Characterization of the Complexin - SNARE Protein Network in Different Synaptic SystemsDoctoral thesis
Date of Examination:2022-05-02
Date of issue:2023-01-24
Advisor:Prof. Dr. Nils Brose
Referee:Prof. Dr. Nils Brose
Referee:Prof. Dr. Tiago Fleming Outeiro
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EnglishAt neuronal synapses, the exocytotic SNARE complex is formed by Syntaxin 1, SNAP25 and Synaptobrevin 2. Complexin (Cplx) regulates the SNARE function to achieve the high speed and spatial precision of synaptic vesicle fusion. All four known mammalian Cplxs share a short central α helix, which was shown to be necessary for SNARE complex binding of Cplx1. The high degree of conservation in this central domain suggests that probably all Cplxs exert their function via an interaction with SNARE complexes, raising the question whether different Cplxs act upon different SNARE complex types. Peptides representing this domain bind to reconstituted SNARE complexes with submicromolar affinities in vitro. An affinity purification approach was developed with short synthetic peptides covering the central α-helical SNARE-binding domain of Cplxs1 to 4. After incubation of the immobilized Cplx peptides with detergent extracts of mouse cortex or retina, multiple Cplx-binding proteins were detected using a quantitative mass spectrometry approach. The detailed analysis of these proteins shows that basically there are differences in the Cplx interactomes. In the cortex samples, a variety of possible regulators and effectors were identified, among them different members of the of SNARE protein family including Syntaxin 1, SNAP25 and Synaptobrevin 2. Moreover, the samples also contained the complete set of SNAREs which are known to form complexes of the endosomal and lysosomal pathway, respectively. Surprisingly, these SNARE proteins were found to be Cplx isoform independent. A co-enrichment with neuronal SNARE proteins was excluded by repeating the affinity purification approach with HEK cells, which do not contain neuronal SNARE proteins. A functional effect of Cplx on non-exocytotic pathways was shown with a transferrin uptake assay. Cplx1 and Cplx2 are expressed in conventional synapses of almost all neuron types of the brain, while Cplx3 and Cplx4 are preferentially expressed in ribbon synapses of retinal photoreceptors and bipolar cells. The different distribution pattern of the two Cplx subgroups raises the question whether Cplx3 and 4 contribute to the highly specialized mode of neurotransmitter release found in ribbon synapses. Therefore, analysis of proteins which were detected in the course of experiments using retina material was rather directed to the extended interaction network. Interestingly, RIBEYE and some Transducin subunits were identified as specific interactors of Cplx3 and 4. The results of this work suggest that Cplx may be involved in processes beyond the regulation of synaptic exocytosis.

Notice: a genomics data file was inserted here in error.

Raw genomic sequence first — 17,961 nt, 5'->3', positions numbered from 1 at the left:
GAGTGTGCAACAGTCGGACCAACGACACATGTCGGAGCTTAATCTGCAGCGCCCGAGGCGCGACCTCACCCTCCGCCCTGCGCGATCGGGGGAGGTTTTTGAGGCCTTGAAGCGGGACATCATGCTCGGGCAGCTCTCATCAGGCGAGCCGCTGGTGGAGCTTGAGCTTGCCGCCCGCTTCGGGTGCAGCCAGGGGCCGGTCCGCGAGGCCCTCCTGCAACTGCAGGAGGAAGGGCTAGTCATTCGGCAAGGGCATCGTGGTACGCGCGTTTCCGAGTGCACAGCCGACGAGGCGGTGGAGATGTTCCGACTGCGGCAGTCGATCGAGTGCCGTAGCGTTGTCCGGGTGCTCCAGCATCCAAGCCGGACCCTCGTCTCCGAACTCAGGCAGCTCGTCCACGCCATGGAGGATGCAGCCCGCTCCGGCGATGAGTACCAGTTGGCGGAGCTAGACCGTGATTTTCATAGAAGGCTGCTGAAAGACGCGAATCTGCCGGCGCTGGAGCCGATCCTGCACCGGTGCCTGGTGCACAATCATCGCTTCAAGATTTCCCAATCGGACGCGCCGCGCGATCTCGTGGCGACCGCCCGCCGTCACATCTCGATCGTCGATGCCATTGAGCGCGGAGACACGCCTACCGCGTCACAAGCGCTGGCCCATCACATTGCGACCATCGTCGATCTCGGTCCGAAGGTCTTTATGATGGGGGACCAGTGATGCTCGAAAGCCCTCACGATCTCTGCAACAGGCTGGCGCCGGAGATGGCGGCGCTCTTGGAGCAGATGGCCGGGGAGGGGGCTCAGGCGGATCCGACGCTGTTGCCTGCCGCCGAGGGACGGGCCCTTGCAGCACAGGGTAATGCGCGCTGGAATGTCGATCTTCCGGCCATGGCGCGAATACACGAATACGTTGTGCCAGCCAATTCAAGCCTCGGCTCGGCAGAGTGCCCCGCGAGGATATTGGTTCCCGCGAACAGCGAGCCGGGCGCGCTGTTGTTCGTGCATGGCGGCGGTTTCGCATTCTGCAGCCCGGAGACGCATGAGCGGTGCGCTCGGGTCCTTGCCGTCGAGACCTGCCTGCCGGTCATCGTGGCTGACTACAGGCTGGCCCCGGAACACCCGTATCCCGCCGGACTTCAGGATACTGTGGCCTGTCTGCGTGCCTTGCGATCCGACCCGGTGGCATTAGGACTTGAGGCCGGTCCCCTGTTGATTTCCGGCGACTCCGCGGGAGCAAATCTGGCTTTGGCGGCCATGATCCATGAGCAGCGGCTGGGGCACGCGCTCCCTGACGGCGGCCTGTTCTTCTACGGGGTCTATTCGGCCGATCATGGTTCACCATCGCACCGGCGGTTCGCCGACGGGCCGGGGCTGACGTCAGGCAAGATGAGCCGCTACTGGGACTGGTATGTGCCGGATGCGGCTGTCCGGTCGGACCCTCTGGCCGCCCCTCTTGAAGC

Keywords: Neurobiology; SNARE proteins; Complexin; Endocytosis; Cortex; Retina